It's no secret that pharmacy technicians are becoming a more integral part of the pharmacy team.
It’s no secret that pharmacy technicians are becoming a more integral part of the pharmacy team. Their job descriptions are continuously morphing as new tasks are added.
Because pharmacies in virtually all care settings have become busier, pharmacy techs have stepped up to the plate and assumed a range of additional roles and responsibilities.
Gone are the days of pharmacy technicians serving as clerks and cashiers. Working directly with patients and insurance companies, entering and filling prescriptions, and communicating with physician’s offices are just a few of the new roles today’s techs have taken on.
If you’re a pharmacy technician, then you’ve probably performed at least a few of these new tasks:
1. Taking medication histories and performing reconciliations.
Pharmacy technicians in a health-system setting have increasingly been directly interviewing patients to collect information about the medications they're taking.
As part of this investigative work, technicians also call the patient’s pharmacy and other health care providers to reconcile the results of the interview with refill and filling patterns. After the pharmacy tech completes his or her investigation, the results are provided to the pharmacist for review and interpretation—saving the pharmacist a ton of time.
2. Managing inventory.
Because pharmacy technicians have their fingers on the pulse of the pharmacy, they are the ideal candidates to take on a more active role in inventory management. In fact, they may know the pharmacy's inventory needs better than the pharmacist. Nowadays, pharmacy technician training includes inventory cycling and basic financial management topics.
3. Medication distribution.
Some pharmacies have implemented “tech-check-tech” programs, in which 1 pharmacy technician verifies that another technician has filled the prescription correctly. These programs free the pharmacist from having to oversee straightforward medication distribution.
4. Patient education.
Pharmacy technicians are being called upon to work directly with patients to explain medications, side effects, and dosages; answer patient questions; and identify medication adherence issues. If a technician observes an issue or requires assistance, he or she typically elevates the concern to the pharmacist. Pharmacy technicians are quickly becoming the "first stop” when it comes to direct patient care.
5. Assisting with emergency care.
Many pharmacy technicians are now required by their employers to become CPR-certified and/or perform a specific role in the event of an emergency. Whether a technician begins CPR, retrieves the AED, or calls 911, this “all-hands-on-deck” approach could help to save a life when seconds count.
6. Communicating with prescribing physicians.
Communicating with prescribing physicians used to be strictly within the purview of the pharmacist. Today’s pharmacy technicians are increasingly working with prescribing physicians and their staff to resolve discrepancies, reconcile medication histories, and clarify prescriptions on the pharmacist’s behalf.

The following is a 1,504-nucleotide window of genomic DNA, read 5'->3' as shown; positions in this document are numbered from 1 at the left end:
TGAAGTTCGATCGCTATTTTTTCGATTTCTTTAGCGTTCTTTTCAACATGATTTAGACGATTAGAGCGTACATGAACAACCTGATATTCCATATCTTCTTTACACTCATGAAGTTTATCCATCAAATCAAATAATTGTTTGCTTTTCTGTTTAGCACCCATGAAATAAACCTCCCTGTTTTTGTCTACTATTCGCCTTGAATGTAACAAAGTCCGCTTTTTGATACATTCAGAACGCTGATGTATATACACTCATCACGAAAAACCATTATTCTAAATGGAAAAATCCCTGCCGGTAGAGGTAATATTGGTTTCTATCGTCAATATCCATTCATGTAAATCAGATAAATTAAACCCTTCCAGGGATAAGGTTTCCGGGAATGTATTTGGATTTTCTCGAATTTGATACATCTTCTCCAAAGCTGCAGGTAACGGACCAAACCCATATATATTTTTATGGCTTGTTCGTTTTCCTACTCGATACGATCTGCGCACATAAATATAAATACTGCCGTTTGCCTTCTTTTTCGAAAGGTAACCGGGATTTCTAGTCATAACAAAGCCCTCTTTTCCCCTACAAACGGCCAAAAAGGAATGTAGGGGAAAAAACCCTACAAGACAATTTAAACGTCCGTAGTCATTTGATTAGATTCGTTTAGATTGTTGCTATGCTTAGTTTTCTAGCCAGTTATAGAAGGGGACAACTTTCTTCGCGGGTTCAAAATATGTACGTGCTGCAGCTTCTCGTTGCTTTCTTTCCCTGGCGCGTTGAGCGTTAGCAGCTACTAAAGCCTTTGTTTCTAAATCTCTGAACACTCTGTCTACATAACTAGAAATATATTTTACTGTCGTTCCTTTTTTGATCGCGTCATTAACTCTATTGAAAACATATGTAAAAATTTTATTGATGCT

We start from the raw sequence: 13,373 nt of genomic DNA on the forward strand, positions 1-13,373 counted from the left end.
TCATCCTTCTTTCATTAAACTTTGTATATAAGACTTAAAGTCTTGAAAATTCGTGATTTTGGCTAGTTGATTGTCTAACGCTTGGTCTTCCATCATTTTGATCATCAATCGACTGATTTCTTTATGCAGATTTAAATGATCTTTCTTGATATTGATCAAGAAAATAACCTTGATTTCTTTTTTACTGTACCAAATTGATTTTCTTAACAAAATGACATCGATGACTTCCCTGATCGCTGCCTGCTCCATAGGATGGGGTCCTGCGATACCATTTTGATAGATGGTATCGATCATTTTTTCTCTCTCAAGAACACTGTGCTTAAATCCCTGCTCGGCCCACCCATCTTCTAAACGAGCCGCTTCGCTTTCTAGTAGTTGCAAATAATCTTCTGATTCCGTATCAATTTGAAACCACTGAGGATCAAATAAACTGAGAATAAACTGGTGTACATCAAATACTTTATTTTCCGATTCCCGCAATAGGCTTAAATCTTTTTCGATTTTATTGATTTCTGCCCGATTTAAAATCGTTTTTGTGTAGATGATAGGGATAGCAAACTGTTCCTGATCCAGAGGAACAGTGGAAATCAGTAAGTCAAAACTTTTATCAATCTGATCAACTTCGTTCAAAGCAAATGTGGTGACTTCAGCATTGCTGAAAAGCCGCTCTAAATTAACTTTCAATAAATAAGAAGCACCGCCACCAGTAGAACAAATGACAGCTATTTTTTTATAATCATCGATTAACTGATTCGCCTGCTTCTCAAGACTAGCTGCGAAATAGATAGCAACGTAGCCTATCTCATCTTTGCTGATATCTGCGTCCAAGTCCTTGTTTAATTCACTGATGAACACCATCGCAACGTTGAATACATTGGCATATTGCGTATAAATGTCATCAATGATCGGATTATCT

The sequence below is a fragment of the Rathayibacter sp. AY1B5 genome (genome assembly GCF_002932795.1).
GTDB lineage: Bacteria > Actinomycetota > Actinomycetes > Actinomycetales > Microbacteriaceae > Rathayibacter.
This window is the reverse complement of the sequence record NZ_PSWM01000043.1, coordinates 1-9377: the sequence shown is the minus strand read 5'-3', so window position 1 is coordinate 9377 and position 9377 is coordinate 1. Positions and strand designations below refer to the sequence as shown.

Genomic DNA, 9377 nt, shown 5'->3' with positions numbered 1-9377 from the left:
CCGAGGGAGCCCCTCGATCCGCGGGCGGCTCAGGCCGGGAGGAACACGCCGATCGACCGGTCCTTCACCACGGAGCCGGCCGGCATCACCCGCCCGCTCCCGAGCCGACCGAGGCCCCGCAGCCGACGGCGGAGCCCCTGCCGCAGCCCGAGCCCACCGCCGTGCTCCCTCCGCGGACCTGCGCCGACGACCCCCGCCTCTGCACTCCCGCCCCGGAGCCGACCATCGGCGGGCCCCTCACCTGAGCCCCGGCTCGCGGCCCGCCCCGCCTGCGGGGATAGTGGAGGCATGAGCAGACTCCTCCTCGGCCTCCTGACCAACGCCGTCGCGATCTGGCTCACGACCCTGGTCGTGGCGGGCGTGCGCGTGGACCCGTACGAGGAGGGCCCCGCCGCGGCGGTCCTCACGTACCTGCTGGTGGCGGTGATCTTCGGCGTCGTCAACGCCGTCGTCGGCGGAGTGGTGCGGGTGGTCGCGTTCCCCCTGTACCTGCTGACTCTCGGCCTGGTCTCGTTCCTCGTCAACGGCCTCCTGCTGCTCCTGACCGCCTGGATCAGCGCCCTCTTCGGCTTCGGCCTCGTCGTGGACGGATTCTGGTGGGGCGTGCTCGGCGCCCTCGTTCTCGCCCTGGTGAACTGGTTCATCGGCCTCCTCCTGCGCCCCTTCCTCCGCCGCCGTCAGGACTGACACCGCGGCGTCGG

7. Resolving insurance issues.
Pharmacy technicians are quickly becoming the pharmacy’s experts on insurance. As insurance plans become more complicated, technicians are frequently dealing with impatient, upset customers at the drive-thru window or pharmacy counter. Thus, it is necessary for most technicians to make frequent calls to insurance companies or counsel patients on their options when they are faced with a large prescription bill. Most technicians are even familiar with prescription assistance plans available through the government or drug companies.
8. Evaluating pharmacy operations.
As mentioned above, pharmacy technicians know the pharmacy inside and out. Therefore, pharmacy managers often look to technicians to suggest ways to improve efficiency, boost patient care, reduce waste, and cut costs. Pharmacy technicians are also in an ideal position to provide valuable feedback about pharmacy policies and procedures that affect day-to-day operations.
9. Quality control.
Pharmacy technicians are taking a more active role in ensuring quality patient care. By identifying potentially harmful drug interactions and therapy duplication—often before the pharmacist even reviews the patient’s case—technicians serve as a filter to lighten the pharmacist’s workload.
The role of a pharmacy technician is likely to expand significantly in the coming years. With that expansion, technicians may see opportunities for advanced professional training, increased salaries, and opportunities to specialize in certain aspects of patient care, such as pain management, pediatrics, or mental health.
Although adding new responsibilities to an already challenging workload may seem like a huge burden, pharmacy technicians should embrace the new opportunities available to them. Increased autonomy and pharmacist-technician partnership is sure to lead to increased efficiency, better patient care, and higher job satisfaction.